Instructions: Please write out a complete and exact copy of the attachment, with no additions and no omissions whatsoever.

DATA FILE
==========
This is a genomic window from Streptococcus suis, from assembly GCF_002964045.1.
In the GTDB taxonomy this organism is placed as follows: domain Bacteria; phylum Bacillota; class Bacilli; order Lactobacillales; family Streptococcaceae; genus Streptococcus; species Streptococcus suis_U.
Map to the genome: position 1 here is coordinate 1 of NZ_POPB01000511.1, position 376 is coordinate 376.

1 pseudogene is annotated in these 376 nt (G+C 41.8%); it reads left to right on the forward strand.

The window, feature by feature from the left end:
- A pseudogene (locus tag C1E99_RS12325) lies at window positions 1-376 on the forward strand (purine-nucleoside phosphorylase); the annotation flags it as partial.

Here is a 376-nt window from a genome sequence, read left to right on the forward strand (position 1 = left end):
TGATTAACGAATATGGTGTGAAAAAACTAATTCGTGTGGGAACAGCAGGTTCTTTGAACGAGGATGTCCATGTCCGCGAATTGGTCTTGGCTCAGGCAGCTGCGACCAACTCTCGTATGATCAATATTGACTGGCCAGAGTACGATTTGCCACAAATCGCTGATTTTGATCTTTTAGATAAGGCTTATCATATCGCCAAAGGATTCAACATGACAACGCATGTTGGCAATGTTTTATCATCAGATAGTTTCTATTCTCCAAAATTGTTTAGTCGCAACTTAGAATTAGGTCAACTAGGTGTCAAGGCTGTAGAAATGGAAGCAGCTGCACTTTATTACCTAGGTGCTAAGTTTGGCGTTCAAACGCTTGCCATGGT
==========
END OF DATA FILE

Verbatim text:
This is a genomic window from Streptococcus suis, from assembly GCF_002964045.1.
In the GTDB taxonomy this organism is placed as follows: domain Bacteria; phylum Bacillota; class Bacilli; order Lactobacillales; family Streptococcaceae; genus Streptococcus; species Streptococcus suis_U.
Map to the genome: position 1 here is coordinate 1 of NZ_POPB01000511.1, position 376 is coordinate 376.

1 pseudogene is annotated in these 376 nt (G+C 41.8%); it reads left to right on the forward strand.

The window, feature by feature from the left end:
- A pseudogene (locus tag C1E99_RS12325) lies at window positions 1-376 on the forward strand (purine-nucleoside phosphorylase); the annotation flags it as partial.

Here is a 376-nt window from a genome sequence, read left to right on the forward strand (position 1 = left end):
TGATTAACGAATATGGTGTGAAAAAACTAATTCGTGTGGGAACAGCAGGTTCTTTGAACGAGGATGTCCATGTCCGCGAATTGGTCTTGGCTCAGGCAGCTGCGACCAACTCTCGTATGATCAATATTGACTGGCCAGAGTACGATTTGCCACAAATCGCTGATTTTGATCTTTTAGATAAGGCTTATCATATCGCCAAAGGATTCAACATGACAACGCATGTTGGCAATGTTTTATCATCAGATAGTTTCTATTCTCCAAAATTGTTTAGTCGCAACTTAGAATTAGGTCAACTAGGTGTCAAGGCTGTAGAAATGGAAGCAGCTGCACTTTATTACCTAGGTGCTAAGTTTGGCGTTCAAACGCTTGCCATGGT